GB: Tyler considered himself as an art historian? Is that so? What –
SB: Well, perhaps not an art historian, but certainly an art expert. He had grown up – Royall Tyler – with his father. He grew up with art around him. He grew up in the art world. I believe he had a fine arts degree from Harvard. I don’t remember whether he had an advanced arts degree, because he did go into the Foreign Service, but he knew a lot.
GB: How did he then perceive – how did he look at the Collections? Especially after this incredible tenure of Thacher, this incredible exhibition and acquisition making, active – He, actually, as being Director of Dumbarton Oaks, as you said traveling every year, keeping in touch with all the art dealers’ throughout the world. What about Bill Tyler?
SB: Not at all, not at all. I don’t even remember what we acquired in the ’70s, but I don’t think much. Let’s see, he was Director until ’73.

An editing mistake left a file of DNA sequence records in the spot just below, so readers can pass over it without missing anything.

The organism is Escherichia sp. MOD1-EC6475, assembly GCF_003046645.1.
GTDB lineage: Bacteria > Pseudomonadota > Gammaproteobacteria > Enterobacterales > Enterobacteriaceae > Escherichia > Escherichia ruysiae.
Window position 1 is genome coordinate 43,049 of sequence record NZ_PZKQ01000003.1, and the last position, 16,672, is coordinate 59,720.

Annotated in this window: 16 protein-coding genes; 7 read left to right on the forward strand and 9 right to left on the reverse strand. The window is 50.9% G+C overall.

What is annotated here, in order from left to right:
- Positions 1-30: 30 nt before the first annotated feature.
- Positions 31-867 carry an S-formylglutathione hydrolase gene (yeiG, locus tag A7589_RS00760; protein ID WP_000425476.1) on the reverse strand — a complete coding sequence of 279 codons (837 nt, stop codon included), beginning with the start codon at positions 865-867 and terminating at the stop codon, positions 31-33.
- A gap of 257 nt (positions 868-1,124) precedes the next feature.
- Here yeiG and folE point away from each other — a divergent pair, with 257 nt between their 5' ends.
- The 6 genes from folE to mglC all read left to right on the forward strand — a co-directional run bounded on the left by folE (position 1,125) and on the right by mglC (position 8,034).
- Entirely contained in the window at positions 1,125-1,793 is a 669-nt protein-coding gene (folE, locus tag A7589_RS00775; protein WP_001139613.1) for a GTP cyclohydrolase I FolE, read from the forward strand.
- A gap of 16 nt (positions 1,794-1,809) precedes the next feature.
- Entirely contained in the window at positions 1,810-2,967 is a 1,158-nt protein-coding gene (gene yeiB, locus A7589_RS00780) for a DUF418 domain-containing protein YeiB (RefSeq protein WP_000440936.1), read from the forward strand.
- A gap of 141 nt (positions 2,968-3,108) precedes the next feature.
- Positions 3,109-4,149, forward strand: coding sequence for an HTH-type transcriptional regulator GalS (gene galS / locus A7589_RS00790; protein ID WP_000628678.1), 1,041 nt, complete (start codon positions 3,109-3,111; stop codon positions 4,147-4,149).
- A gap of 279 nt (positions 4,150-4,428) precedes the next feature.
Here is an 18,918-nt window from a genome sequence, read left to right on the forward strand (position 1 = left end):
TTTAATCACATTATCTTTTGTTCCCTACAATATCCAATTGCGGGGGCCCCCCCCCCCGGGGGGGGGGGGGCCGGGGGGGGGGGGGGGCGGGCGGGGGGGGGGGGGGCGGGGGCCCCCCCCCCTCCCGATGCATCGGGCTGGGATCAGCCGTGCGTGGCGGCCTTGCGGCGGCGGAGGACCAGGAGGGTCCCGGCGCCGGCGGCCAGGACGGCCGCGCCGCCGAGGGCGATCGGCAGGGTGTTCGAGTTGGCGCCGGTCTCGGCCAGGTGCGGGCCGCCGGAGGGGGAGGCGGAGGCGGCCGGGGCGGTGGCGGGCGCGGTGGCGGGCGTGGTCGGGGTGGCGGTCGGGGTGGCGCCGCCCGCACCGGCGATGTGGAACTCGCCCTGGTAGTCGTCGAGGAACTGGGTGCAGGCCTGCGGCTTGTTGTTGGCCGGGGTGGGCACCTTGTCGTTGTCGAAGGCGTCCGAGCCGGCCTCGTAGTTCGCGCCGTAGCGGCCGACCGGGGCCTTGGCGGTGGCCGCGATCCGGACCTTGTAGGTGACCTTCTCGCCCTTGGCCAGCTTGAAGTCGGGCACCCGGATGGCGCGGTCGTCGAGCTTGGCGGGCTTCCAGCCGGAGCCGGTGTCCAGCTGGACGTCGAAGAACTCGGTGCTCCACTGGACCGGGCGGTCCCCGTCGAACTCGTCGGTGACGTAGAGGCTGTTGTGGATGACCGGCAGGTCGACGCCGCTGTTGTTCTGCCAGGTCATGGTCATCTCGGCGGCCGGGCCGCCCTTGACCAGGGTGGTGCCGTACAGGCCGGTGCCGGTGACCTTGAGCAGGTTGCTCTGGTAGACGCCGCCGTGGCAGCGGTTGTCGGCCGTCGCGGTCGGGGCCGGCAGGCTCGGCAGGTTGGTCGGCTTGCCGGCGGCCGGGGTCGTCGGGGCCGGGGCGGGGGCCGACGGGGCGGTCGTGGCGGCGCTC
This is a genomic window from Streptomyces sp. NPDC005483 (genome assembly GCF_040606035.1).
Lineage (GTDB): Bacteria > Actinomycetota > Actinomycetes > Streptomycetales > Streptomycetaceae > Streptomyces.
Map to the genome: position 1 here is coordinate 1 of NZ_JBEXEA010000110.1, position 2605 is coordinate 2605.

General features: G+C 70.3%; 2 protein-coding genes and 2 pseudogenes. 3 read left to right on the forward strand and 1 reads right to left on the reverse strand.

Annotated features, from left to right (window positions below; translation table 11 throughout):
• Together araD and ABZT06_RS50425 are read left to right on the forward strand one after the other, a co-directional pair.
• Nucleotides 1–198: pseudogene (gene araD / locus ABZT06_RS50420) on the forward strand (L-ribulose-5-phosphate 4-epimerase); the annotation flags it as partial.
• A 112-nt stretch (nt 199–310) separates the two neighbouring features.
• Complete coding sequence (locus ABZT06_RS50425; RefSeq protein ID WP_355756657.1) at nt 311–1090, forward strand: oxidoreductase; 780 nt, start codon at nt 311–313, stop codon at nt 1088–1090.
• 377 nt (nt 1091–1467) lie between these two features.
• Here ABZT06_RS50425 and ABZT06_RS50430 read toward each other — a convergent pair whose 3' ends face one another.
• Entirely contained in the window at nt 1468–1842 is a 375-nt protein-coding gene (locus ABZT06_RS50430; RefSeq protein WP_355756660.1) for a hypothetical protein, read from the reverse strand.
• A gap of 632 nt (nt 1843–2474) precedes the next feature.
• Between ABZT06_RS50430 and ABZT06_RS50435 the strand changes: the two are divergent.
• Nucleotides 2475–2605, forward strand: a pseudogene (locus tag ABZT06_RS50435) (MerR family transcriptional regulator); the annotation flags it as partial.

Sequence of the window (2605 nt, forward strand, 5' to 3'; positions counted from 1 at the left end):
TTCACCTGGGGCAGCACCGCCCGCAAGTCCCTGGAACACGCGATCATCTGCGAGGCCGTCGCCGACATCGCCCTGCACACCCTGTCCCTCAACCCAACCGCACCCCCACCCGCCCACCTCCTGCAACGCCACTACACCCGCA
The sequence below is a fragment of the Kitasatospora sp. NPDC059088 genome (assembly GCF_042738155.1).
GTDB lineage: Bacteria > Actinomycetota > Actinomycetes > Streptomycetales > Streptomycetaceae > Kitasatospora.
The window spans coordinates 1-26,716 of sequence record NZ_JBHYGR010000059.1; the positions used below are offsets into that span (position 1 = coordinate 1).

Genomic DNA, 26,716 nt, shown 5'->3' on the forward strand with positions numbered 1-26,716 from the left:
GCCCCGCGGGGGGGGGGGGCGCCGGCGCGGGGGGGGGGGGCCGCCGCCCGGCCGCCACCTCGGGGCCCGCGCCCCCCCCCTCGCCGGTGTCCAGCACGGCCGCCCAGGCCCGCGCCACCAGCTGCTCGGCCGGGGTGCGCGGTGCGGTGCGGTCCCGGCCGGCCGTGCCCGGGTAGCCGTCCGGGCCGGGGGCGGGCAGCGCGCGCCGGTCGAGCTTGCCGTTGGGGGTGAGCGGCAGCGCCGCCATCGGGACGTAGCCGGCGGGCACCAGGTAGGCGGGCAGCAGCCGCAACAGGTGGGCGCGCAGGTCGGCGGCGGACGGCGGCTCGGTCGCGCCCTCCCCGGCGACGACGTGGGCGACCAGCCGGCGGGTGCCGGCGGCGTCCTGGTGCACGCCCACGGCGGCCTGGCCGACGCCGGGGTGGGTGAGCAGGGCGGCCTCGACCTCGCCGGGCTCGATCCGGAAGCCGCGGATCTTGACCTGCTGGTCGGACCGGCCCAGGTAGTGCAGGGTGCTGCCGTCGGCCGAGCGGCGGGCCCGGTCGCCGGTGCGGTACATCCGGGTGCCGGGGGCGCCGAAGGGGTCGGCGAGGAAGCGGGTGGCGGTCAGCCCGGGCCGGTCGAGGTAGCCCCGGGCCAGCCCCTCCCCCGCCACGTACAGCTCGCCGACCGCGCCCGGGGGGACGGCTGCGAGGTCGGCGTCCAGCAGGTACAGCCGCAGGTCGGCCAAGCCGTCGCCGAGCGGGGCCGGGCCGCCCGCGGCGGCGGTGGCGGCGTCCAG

GB: ’73. That was of course indeed the time, the dreary inflation years leading up to where we were when Giles Constable took over.
SB: This was that awkward time of acquisitions where we were being very careful of what we were acquiring and the acquisition guidelines were just being formulated at Harvard. And as I said I think his interest was just keeping Dumbarton Oaks on an even keel, making no great changes. I do remember the one acquisition that I did make was this wonderful Constantinian pendant, or Constantinian medallion, in that great open work frame, late fourth century.
GB: Oh so – Sorry, I was so much thinking in Middle Byzantine.